The Drug Enforcement Administration announced today that U.S. Attorneys in North Dakota and Mississippi have, for the first time ever, indicted two Chinese nationals for illegally exporting fentanyl and other research chemicals to the U.S.
Unsealed yesterday, the DOJ's indictments accuse Xiaobing Yan and Jian Zhang of running two separate international conspiracies intended to circumvent federal bans on various schedule I drugs and their analogs. In addition to Yan and Zhang, the DOJ indicted several American citizens and two Canadian prisoners who participated in the conspiracy from behind bars.
Here's the relevant information from the unsealed Zhang indictment:
- Two suspects, Jason Berry and Daniel Ceron, worked with Zhang to arrange shipments from China to the U.S. while they were incarcerated in a medium security prison facility in Drummondville, Quebec. (Prisoners running things from the inside is not new, but participating in a global drug trafficking operation seems pretty novel to me.)
- Zhang allegedly began exporting fentanyl and fentanyl analogs to the U.S. in 2013, and the DOJ says he was able to send thousands of shipments during a three-year period.
- Drugs shipped by Zhang allegedly ended up in "North Dakota, Oregon, Florida, Georgia, North Carolina, New Jersey, California, South Carolina, Ohio, and elsewhere."
- From the DOJ press release: "Zhang ran an organization that manufactured fentanyl in at least four known labs in China and advertised and sold fentanyl to U.S. customers over the Internet. Zhang's organization would send orders of fentanyl or other illicit drugs, or pill presses, stamps, or dies used to shape fentanyl into pills, to customers in the United States through the mail or international parcel delivery services." (For more than a year now, American journalists have been pointing to Chinese websites that sold fentanyl to the U.S. with horrified shock. Looks like DOJ wasn't blind, just investigating quietly.)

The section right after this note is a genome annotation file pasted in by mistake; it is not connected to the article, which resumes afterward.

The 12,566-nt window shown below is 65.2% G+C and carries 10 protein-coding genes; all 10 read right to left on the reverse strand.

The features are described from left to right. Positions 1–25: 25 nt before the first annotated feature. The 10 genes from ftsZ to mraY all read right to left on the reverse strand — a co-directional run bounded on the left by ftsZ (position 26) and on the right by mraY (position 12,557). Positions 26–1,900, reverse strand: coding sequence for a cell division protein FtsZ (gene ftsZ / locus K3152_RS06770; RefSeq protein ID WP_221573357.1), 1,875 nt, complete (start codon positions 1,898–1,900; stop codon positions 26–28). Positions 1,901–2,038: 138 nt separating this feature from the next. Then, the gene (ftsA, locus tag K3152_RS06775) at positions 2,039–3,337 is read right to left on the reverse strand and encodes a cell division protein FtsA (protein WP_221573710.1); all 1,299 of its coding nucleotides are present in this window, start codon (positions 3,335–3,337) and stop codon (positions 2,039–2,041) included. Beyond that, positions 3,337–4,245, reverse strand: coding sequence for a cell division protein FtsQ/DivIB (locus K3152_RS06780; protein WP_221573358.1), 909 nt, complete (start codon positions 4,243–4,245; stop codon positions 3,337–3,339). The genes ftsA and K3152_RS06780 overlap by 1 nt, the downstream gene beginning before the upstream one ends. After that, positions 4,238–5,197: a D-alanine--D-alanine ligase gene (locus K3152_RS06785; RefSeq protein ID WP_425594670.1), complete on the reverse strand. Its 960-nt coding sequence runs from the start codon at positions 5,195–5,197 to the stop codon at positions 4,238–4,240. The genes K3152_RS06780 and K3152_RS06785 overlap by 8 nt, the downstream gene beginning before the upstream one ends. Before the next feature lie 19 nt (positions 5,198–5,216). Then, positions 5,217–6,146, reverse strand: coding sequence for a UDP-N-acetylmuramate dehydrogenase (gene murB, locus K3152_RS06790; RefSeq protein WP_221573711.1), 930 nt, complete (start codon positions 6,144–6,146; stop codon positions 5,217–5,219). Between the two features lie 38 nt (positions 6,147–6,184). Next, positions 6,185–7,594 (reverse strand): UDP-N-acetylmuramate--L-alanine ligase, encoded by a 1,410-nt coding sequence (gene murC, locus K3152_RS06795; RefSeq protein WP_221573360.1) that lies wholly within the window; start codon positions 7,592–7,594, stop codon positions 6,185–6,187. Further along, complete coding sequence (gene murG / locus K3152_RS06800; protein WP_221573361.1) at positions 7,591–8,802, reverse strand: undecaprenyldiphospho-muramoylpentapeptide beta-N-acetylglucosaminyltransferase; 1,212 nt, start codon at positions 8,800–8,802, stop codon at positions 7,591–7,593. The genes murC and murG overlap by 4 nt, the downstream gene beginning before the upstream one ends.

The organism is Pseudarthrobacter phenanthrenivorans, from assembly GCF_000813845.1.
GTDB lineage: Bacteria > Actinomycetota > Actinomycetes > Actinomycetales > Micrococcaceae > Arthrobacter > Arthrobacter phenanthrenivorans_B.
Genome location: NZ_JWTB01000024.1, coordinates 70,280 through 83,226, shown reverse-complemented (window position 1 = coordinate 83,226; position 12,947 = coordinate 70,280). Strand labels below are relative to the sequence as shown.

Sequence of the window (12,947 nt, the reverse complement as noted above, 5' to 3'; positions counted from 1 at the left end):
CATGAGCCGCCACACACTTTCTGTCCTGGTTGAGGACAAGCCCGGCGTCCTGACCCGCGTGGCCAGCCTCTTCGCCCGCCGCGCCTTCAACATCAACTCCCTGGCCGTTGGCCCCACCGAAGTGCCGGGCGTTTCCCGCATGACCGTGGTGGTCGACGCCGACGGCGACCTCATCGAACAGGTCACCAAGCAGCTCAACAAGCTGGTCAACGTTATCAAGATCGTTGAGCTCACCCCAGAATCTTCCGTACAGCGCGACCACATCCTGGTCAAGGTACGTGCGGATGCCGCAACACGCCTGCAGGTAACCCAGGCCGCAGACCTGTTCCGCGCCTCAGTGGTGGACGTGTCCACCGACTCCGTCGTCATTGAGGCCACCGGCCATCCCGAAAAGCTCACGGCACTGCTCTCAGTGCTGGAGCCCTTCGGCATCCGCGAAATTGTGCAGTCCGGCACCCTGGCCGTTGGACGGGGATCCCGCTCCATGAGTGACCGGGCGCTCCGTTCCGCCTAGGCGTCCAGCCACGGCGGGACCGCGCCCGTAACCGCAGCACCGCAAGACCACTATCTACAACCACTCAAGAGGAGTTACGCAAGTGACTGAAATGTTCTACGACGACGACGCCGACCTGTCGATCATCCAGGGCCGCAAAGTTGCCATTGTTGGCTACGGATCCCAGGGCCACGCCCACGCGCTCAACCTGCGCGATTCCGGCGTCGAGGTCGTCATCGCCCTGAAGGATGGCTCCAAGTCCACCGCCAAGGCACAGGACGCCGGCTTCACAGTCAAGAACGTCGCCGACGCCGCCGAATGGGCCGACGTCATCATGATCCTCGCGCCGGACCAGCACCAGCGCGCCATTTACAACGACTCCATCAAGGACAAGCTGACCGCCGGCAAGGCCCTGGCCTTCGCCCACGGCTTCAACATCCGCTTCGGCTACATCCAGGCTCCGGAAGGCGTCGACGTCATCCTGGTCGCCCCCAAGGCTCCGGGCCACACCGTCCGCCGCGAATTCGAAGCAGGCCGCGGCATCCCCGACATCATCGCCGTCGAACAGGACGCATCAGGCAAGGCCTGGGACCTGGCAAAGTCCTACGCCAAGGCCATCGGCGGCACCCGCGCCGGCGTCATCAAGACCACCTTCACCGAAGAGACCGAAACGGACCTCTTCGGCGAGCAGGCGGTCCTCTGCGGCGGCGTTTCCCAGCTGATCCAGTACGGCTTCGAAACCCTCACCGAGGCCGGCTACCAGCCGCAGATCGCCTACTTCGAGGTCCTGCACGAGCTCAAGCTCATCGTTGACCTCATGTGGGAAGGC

Yan's case is even more interesting, as the DOJ alleges he shipped not just fentanyl, but a spectrum of synthetic drugs that are analogous to substances banned in the U.S.:
- In addition to fentanyl and fentanyl analogs, Yan's chemical manufacturing company is accused of shipping "research chemicals" such as synthetic cannabinoids (which mimic marijuana), cathinones (which mimic amphetamines), and synthetic empathogens (which mimic MDMA) to the U.S. None of the non-fentanyl synthetics Yan allegedly shipped have received nearly as much human testing as the drugs they're based on. Some of them are probably carcinogenic. As with fentanyl, the market for these research chemicals is entirely dependent on the prohibition of drugs that have existed for decades longer and are demonstrably safer.
- Yan started shipping to the U.S. in 2010, which is the same year pharmaceutical companies rolled out their tamper-proof opioid formulations. I don't know if the two events are related, but the process by which international actors recognize and exploit opportunities in the American drug market is hugely under-researched.
- From the press release: "Yan monitored legislation and law enforcement activities in the United States and China, modifying the chemical structure of the fentanyl analogues he produced to evade prosecution in the United States."
- Also from the press release: "Over the course of the investigation, federal agents identified more than 100 distributors of synthetic opioids involved with Yan's manufacturing and distribution networks. "
I doubt this stops illicit fentanyl exports to the U.S., though it's likely to put pressure on the Chinese government, which is either incapable or uninterested in regulating its own chemical manufacturing industry.